1Th 3:3  That no man should be moved by these afflictions: for yourselves know that we are appointed thereunto.

1Th 3:4  For verily, when we were with you, we told you before that we should suffer tribulation; even as it came to pass, and ye know.

1Th 3:5  For this cause, when I could no longer forbear, I sent to know your faith, lest by some means the tempter have tempted you, and our labour be in vain.

1Th 3:6  But now when Timotheus came from you unto us, and brought us good tidings of your faith and charity, and that ye have good remembrance of us always, desiring greatly to see us, as we also to see you:

1Th 3:7  Therefore, brethren, we were comforted over you in all our affliction and distress by your faith:

1Th 3:8  For now we live, if ye stand fast in the Lord.


However, the “new man” will face the “wrath” of this world against him because of who he now has become; this is why when speaking of the “afflictions” and the “tribulation” that he himself endured, Paul tells the Thessalonians: “that no man should be moved by these afflictions,” because  he had earlier give them to understand Satan’s plan of evil against them, and this world’s desire to “tempt” them, and give them “afflictions” in the flesh, this is why Paul also says: “for yourselves know that we are appointed” unto these things. And regardless what they faced, they continued to operate upon godly love and charity in all their tribulations and affliction, this is because they had doctrinally ‘grown up’ so-to-speak, and they allowed God’s word to work effectually within them as they “put on” the new man. And it is the “new man” doctrine that teaches us: “while we look not at the things which are seen; but the things that are unseen,” and “if ye then be risen with Christ,” it is this doctrine that we also must live unto because our “affections” concern this world and ourselves; but godly love and charity ought to be centered around the “things which are unseen” just as it was with the Thessalonians also.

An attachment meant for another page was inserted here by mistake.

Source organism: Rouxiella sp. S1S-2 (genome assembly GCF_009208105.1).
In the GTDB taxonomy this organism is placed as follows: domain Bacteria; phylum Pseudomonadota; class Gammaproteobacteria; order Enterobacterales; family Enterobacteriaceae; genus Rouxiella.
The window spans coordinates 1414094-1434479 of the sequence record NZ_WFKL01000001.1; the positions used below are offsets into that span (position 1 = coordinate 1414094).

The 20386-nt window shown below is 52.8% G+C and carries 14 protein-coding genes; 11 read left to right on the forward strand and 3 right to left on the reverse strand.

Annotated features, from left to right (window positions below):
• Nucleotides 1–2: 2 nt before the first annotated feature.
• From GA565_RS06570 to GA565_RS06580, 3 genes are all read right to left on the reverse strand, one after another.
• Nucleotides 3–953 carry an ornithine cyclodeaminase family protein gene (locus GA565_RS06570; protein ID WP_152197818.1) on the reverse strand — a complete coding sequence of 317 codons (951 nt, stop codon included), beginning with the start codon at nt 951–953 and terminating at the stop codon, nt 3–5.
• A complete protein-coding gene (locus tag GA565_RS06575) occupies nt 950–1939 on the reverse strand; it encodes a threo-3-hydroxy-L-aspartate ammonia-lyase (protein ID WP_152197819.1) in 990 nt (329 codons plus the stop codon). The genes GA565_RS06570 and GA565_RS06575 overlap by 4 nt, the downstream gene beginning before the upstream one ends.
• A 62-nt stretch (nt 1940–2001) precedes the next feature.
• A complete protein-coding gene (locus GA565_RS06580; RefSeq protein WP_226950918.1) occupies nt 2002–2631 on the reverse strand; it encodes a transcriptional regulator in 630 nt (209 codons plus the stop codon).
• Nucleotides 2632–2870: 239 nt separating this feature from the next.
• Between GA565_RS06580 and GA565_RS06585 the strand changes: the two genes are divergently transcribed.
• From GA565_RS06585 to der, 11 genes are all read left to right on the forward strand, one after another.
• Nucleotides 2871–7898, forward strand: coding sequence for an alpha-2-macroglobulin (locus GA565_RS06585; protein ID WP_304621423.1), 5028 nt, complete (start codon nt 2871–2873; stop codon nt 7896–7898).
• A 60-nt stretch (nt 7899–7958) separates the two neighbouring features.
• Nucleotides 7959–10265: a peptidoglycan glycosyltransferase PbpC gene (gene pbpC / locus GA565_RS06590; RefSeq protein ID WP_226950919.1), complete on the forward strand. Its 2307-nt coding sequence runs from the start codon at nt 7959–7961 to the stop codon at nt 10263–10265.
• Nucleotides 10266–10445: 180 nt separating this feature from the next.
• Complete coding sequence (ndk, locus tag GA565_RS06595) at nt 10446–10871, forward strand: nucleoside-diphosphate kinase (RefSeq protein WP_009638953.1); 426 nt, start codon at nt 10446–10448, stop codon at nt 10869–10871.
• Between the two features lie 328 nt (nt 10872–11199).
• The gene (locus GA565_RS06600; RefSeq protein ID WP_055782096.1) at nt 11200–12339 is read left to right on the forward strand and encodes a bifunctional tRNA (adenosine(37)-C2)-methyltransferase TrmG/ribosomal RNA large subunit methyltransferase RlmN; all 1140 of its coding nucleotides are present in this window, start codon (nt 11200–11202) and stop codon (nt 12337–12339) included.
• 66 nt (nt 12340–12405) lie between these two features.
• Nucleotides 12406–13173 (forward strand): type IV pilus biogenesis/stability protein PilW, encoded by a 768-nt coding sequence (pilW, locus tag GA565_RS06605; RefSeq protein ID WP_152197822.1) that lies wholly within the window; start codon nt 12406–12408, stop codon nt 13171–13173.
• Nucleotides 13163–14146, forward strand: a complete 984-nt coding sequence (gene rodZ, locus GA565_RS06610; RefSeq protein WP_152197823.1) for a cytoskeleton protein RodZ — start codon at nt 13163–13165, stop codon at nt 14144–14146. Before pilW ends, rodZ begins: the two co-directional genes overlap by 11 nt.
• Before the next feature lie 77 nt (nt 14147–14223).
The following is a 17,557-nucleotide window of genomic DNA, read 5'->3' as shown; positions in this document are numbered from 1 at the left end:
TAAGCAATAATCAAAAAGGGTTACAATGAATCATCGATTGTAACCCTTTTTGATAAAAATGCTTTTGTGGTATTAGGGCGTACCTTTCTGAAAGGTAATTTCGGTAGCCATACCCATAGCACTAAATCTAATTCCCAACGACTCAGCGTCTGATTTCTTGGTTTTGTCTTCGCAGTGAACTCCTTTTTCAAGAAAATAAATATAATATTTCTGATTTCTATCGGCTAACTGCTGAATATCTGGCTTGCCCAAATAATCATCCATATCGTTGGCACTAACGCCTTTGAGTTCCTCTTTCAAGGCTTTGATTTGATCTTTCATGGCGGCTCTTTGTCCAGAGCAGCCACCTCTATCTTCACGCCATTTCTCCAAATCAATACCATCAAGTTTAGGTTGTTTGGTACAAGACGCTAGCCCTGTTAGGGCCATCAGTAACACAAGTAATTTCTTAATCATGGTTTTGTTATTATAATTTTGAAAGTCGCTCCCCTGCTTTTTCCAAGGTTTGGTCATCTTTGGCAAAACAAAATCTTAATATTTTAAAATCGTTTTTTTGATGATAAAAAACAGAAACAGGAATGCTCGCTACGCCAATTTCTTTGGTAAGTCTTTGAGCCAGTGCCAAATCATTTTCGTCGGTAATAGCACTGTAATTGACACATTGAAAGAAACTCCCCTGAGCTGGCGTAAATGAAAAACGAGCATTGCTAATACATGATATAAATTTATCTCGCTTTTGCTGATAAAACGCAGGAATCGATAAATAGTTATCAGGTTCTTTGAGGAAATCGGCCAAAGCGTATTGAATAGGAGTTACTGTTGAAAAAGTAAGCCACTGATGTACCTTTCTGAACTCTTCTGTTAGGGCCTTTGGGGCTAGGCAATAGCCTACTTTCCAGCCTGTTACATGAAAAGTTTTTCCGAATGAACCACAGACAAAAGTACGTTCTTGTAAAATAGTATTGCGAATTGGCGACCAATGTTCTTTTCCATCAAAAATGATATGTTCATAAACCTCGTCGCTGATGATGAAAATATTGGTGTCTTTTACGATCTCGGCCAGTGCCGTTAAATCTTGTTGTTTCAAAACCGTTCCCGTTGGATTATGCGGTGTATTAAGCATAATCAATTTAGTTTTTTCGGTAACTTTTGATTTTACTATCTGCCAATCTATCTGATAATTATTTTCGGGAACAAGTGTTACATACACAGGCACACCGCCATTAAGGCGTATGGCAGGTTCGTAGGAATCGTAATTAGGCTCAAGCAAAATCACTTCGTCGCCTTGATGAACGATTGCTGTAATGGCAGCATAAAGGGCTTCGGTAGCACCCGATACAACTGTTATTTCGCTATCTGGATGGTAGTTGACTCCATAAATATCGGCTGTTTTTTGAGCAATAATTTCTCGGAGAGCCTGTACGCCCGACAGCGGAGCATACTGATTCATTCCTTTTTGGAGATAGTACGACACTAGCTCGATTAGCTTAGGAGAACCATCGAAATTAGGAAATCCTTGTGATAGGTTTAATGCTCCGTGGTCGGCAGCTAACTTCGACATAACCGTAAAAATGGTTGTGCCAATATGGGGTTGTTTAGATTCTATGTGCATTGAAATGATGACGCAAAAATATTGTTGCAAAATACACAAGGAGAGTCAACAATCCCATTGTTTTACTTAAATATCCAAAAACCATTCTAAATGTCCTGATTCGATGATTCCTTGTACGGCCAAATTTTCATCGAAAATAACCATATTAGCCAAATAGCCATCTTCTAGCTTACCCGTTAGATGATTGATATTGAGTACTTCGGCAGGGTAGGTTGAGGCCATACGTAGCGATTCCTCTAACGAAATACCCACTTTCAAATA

2Th 1:3  We are bound to thank God always for you, brethren, as it is meet, because that your faith groweth exceedingly, and the charity of every one of you all toward each other aboundeth;

2Th 1:4  So that we ourselves glory in you in the churches of God for your patience and faith in all your persecutions and tribulations that ye endure:

2Th 1:5  Which is a manifest token of the righteous judgment of God, that ye may be counted worthy of the kingdom of God, for which ye also suffer:


Finally, as we can see in the above verses, the Thessalonians faithfulness in the Father’s doctrine “exceedingly” insomuch that their charity also ‘abounded’ even more toward one another. And when the Thessalonian saints experienced “persecutions and tribulations,” they ‘endured’ them all with “patience and faith,” and this was possible because when these sufferings came about in their life they viewed whatever they faced with godly love and “charity out of a pure heart, and of a good conscience, and of faith unfeigned.” And as Paul goes on to say that He would have all of His saints to come unto the full understanding and appreciation of what godly charity is all about, and it is continued “godly edifying” that will have the saint to eventually achieve what God called him to be as a son “in Christ;” a man that exercises “charity out of a pure heart, and of a good conscience, and of faith unfeigned.”


1Ti 1:3  As I besought thee to abide still at Ephesus, when I went into Macedonia, that thou mightest charge some that they teach no other doctrine,

1Ti 1:4  Neither give heed to fables and endless genealogies, which minister questions, rather than godly edifying which is in faith: so do.

1Ti 1:5  Now the end of the commandment is charity out of a pure heart, and of a good conscience, and of faith unfeigned:

1Ti 1:6  From which some having swerved have turned aside unto vain jangling;


Rod Jones